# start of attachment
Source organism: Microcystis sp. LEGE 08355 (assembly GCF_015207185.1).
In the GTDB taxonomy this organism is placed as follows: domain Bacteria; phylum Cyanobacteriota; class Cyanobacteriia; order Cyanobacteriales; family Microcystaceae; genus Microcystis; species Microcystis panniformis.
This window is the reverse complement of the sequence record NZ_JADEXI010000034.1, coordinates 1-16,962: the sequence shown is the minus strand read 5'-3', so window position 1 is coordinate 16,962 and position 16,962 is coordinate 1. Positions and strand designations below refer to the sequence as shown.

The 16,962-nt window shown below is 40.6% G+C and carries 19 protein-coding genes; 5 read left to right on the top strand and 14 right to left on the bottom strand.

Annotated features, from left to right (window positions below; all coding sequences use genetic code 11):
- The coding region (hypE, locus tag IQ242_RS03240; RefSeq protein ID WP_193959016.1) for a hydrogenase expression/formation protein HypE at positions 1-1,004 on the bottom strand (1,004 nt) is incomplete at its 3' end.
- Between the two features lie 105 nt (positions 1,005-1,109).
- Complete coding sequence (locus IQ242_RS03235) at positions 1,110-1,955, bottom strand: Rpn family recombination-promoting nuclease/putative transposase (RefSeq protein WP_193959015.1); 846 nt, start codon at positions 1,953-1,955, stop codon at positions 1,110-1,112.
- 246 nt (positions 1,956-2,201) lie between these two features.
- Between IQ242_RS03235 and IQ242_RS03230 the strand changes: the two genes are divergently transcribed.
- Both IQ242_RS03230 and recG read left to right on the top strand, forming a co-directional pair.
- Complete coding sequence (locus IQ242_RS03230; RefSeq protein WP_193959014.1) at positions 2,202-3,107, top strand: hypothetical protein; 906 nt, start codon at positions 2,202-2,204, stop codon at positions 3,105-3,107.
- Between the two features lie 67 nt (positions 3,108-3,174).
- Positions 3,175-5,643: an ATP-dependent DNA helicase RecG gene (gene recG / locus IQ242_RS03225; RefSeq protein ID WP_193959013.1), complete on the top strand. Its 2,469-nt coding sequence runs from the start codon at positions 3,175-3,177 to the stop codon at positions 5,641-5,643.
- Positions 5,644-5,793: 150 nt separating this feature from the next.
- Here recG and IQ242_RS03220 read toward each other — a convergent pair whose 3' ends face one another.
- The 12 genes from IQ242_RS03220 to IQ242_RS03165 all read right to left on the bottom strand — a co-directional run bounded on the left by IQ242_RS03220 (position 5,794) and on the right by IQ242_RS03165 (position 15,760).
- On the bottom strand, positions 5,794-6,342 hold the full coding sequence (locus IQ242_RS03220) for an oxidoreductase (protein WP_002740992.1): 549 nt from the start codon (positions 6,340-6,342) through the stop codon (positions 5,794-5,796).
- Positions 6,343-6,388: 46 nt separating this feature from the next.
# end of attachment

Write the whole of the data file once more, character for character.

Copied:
Source organism: Microcystis sp. LEGE 08355 (assembly GCF_015207185.1).
In the GTDB taxonomy this organism is placed as follows: domain Bacteria; phylum Cyanobacteriota; class Cyanobacteriia; order Cyanobacteriales; family Microcystaceae; genus Microcystis; species Microcystis panniformis.
This window is the reverse complement of the sequence record NZ_JADEXI010000034.1, coordinates 1-16,962: the sequence shown is the minus strand read 5'-3', so window position 1 is coordinate 16,962 and position 16,962 is coordinate 1. Positions and strand designations below refer to the sequence as shown.

The 16,962-nt window shown below is 40.6% G+C and carries 19 protein-coding genes; 5 read left to right on the top strand and 14 right to left on the bottom strand.

Annotated features, from left to right (window positions below; all coding sequences use genetic code 11):
- The coding region (hypE, locus tag IQ242_RS03240; RefSeq protein ID WP_193959016.1) for a hydrogenase expression/formation protein HypE at positions 1-1,004 on the bottom strand (1,004 nt) is incomplete at its 3' end.
- Between the two features lie 105 nt (positions 1,005-1,109).
- Complete coding sequence (locus IQ242_RS03235) at positions 1,110-1,955, bottom strand: Rpn family recombination-promoting nuclease/putative transposase (RefSeq protein WP_193959015.1); 846 nt, start codon at positions 1,953-1,955, stop codon at positions 1,110-1,112.
- 246 nt (positions 1,956-2,201) lie between these two features.
- Between IQ242_RS03235 and IQ242_RS03230 the strand changes: the two genes are divergently transcribed.
- Both IQ242_RS03230 and recG read left to right on the top strand, forming a co-directional pair.
- Complete coding sequence (locus IQ242_RS03230; RefSeq protein WP_193959014.1) at positions 2,202-3,107, top strand: hypothetical protein; 906 nt, start codon at positions 2,202-2,204, stop codon at positions 3,105-3,107.
- Between the two features lie 67 nt (positions 3,108-3,174).
- Positions 3,175-5,643: an ATP-dependent DNA helicase RecG gene (gene recG / locus IQ242_RS03225; RefSeq protein ID WP_193959013.1), complete on the top strand. Its 2,469-nt coding sequence runs from the start codon at positions 3,175-3,177 to the stop codon at positions 5,641-5,643.
- Positions 5,644-5,793: 150 nt separating this feature from the next.
- Here recG and IQ242_RS03220 read toward each other — a convergent pair whose 3' ends face one another.
- The 12 genes from IQ242_RS03220 to IQ242_RS03165 all read right to left on the bottom strand — a co-directional run bounded on the left by IQ242_RS03220 (position 5,794) and on the right by IQ242_RS03165 (position 15,760).
- On the bottom strand, positions 5,794-6,342 hold the full coding sequence (locus IQ242_RS03220) for an oxidoreductase (protein WP_002740992.1): 549 nt from the start codon (positions 6,340-6,342) through the stop codon (positions 5,794-5,796).
- Positions 6,343-6,388: 46 nt separating this feature from the next.